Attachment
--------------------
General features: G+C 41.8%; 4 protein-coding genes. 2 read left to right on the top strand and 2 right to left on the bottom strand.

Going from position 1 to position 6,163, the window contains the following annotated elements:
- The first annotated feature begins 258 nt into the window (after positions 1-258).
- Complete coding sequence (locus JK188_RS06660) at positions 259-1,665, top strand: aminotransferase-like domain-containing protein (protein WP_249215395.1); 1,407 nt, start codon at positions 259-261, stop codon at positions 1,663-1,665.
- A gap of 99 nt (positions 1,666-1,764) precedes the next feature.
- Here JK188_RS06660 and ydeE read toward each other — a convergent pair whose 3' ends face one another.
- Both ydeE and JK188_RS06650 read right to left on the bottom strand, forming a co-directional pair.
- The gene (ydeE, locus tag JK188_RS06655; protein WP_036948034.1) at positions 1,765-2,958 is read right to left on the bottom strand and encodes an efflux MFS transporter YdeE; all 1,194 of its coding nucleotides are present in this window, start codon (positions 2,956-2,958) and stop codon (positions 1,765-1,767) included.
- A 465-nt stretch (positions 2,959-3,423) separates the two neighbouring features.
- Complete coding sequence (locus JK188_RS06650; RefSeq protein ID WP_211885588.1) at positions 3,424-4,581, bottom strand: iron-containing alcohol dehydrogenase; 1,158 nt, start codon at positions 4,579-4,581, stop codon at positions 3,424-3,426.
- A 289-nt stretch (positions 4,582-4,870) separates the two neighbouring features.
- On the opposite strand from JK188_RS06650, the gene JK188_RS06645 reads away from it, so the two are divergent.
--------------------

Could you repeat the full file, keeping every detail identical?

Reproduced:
General features: G+C 41.8%; 4 protein-coding genes. 2 read left to right on the top strand and 2 right to left on the bottom strand.

Going from position 1 to position 6,163, the window contains the following annotated elements:
- The first annotated feature begins 258 nt into the window (after positions 1-258).
- Complete coding sequence (locus JK188_RS06660) at positions 259-1,665, top strand: aminotransferase-like domain-containing protein (protein WP_249215395.1); 1,407 nt, start codon at positions 259-261, stop codon at positions 1,663-1,665.
- A gap of 99 nt (positions 1,666-1,764) precedes the next feature.
- Here JK188_RS06660 and ydeE read toward each other — a convergent pair whose 3' ends face one another.
- Both ydeE and JK188_RS06650 read right to left on the bottom strand, forming a co-directional pair.
- The gene (ydeE, locus tag JK188_RS06655; protein WP_036948034.1) at positions 1,765-2,958 is read right to left on the bottom strand and encodes an efflux MFS transporter YdeE; all 1,194 of its coding nucleotides are present in this window, start codon (positions 2,956-2,958) and stop codon (positions 1,765-1,767) included.
- A 465-nt stretch (positions 2,959-3,423) separates the two neighbouring features.
- Complete coding sequence (locus JK188_RS06650; RefSeq protein ID WP_211885588.1) at positions 3,424-4,581, bottom strand: iron-containing alcohol dehydrogenase; 1,158 nt, start codon at positions 4,579-4,581, stop codon at positions 3,424-3,426.
- A 289-nt stretch (positions 4,582-4,870) separates the two neighbouring features.
- On the opposite strand from JK188_RS06650, the gene JK188_RS06645 reads away from it, so the two are divergent.